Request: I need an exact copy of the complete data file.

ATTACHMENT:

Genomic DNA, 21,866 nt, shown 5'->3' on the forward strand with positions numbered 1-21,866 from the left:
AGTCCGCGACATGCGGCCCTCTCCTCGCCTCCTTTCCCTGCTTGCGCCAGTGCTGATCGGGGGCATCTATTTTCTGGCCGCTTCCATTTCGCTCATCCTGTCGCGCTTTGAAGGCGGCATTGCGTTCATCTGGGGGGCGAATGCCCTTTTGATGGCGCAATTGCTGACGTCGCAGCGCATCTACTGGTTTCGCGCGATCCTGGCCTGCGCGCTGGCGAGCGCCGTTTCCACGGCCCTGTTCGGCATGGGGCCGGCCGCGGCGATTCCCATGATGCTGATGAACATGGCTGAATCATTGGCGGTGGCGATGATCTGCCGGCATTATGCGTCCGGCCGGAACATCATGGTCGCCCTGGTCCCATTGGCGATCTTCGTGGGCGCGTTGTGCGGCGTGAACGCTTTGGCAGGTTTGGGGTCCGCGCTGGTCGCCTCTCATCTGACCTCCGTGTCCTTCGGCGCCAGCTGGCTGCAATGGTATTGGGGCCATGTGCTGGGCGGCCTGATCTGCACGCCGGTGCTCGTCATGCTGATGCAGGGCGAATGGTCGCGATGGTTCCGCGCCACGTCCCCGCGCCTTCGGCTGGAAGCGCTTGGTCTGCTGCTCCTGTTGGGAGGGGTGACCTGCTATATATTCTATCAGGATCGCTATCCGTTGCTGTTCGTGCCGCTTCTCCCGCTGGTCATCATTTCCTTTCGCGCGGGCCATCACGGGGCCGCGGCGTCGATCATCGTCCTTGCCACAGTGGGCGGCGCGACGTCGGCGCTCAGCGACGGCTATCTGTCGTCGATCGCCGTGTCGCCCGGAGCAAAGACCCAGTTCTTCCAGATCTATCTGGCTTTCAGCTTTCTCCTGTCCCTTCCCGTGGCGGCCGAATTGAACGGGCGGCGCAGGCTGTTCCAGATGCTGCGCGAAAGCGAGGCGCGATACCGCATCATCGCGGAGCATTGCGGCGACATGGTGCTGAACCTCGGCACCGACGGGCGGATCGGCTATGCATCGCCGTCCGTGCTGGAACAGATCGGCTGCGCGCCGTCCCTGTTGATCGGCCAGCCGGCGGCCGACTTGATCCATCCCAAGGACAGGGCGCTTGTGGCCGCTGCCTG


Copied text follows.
Genomic DNA, 21,866 nt, shown 5'->3' on the forward strand with positions numbered 1-21,866 from the left:
AGTCCGCGACATGCGGCCCTCTCCTCGCCTCCTTTCCCTGCTTGCGCCAGTGCTGATCGGGGGCATCTATTTTCTGGCCGCTTCCATTTCGCTCATCCTGTCGCGCTTTGAAGGCGGCATTGCGTTCATCTGGGGGGCGAATGCCCTTTTGATGGCGCAATTGCTGACGTCGCAGCGCATCTACTGGTTTCGCGCGATCCTGGCCTGCGCGCTGGCGAGCGCCGTTTCCACGGCCCTGTTCGGCATGGGGCCGGCCGCGGCGATTCCCATGATGCTGATGAACATGGCTGAATCATTGGCGGTGGCGATGATCTGCCGGCATTATGCGTCCGGCCGGAACATCATGGTCGCCCTGGTCCCATTGGCGATCTTCGTGGGCGCGTTGTGCGGCGTGAACGCTTTGGCAGGTTTGGGGTCCGCGCTGGTCGCCTCTCATCTGACCTCCGTGTCCTTCGGCGCCAGCTGGCTGCAATGGTATTGGGGCCATGTGCTGGGCGGCCTGATCTGCACGCCGGTGCTCGTCATGCTGATGCAGGGCGAATGGTCGCGATGGTTCCGCGCCACGTCCCCGCGCCTTCGGCTGGAAGCGCTTGGTCTGCTGCTCCTGTTGGGAGGGGTGACCTGCTATATATTCTATCAGGATCGCTATCCGTTGCTGTTCGTGCCGCTTCTCCCGCTGGTCATCATTTCCTTTCGCGCGGGCCATCACGGGGCCGCGGCGTCGATCATCGTCCTTGCCACAGTGGGCGGCGCGACGTCGGCGCTCAGCGACGGCTATCTGTCGTCGATCGCCGTGTCGCCCGGAGCAAAGACCCAGTTCTTCCAGATCTATCTGGCTTTCAGCTTTCTCCTGTCCCTTCCCGTGGCGGCCGAATTGAACGGGCGGCGCAGGCTGTTCCAGATGCTGCGCGAAAGCGAGGCGCGATACCGCATCATCGCGGAGCATTGCGGCGACATGGTGCTGAACCTCGGCACCGACGGGCGGATCGGCTATGCATCGCCGTCCGTGCTGGAACAGATCGGCTGCGCGCCGTCCCTGTTGATCGGCCAGCCGGCGGCCGACTTGATCCATCCCAAGGACAGGGCGCTTGTGGCCGCTGCCTG